Foreign business owners in Zimbabwe have until 1 January 2014 to hand control of their companies to black Zimbabweans or face jail.
Instituting the "indigenisation and employment" law was one of Mugabe's central pledges ahead of his re-election in August, amid claims of electoral fraud from the opposition.
The law bans foreigners from controlling businesses across swathes of the economy, with retail and wholesale firms, hairdressers, beauty salons, bakers, employment agencies, agriculture, transport, estate agencies and advertising agencies all affected.
White- and foreign-controlled companies in all of these sectors must hand a controlling 51% share to black Zimbabweans.
Youth, Indigenisation and Economic Empowerment secretary George Magosvongwe said that after the deadline he will "bring in the enforcement agencies from right across the government to ensure the enforcement happens." Those refusing to relinquish businesses will be jailed, says the state-controlled Herald newspaper.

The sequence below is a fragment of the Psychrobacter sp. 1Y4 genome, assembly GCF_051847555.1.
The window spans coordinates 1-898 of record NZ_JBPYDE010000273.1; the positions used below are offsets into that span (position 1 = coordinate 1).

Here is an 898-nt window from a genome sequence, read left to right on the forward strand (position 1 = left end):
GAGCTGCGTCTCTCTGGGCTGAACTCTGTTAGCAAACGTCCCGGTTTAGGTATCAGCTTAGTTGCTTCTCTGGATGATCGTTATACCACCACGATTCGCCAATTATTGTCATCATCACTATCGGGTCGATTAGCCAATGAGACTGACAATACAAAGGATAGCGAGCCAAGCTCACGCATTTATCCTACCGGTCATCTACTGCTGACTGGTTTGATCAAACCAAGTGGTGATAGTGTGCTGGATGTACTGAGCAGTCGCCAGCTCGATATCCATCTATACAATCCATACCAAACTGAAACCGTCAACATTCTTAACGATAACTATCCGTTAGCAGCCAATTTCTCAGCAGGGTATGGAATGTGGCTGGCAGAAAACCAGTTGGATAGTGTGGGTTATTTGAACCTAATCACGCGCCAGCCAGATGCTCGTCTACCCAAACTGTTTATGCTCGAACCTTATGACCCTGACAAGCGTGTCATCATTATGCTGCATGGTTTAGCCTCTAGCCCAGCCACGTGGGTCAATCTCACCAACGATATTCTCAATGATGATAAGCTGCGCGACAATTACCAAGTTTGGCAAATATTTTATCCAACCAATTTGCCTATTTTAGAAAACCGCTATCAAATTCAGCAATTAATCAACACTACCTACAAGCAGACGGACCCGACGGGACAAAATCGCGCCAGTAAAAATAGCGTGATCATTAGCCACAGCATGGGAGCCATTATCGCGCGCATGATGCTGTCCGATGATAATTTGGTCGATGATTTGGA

According to the newspaper, the policy is designed to clamp down on Nigerian and Chinese businesses operating in local markets since the collapse of Zimbabwean manufacturing, offering cheap goods and undercutting local traders.
Since 2002 Mugabe, who has been in power for 34 years, has seized land, buildings and equipment from white farmers worth approximately $6 billion. This led to a decline in agricultural production and economic collapse.
Mugabe claims that the British should compensate the white farmers under the terms of the 1979 independence agreement and blames the UK for undermining his country's economy.
Regional chiefs have voiced concern that money earmarked for them as part of the scheme has yet to materialise, reports the Herald.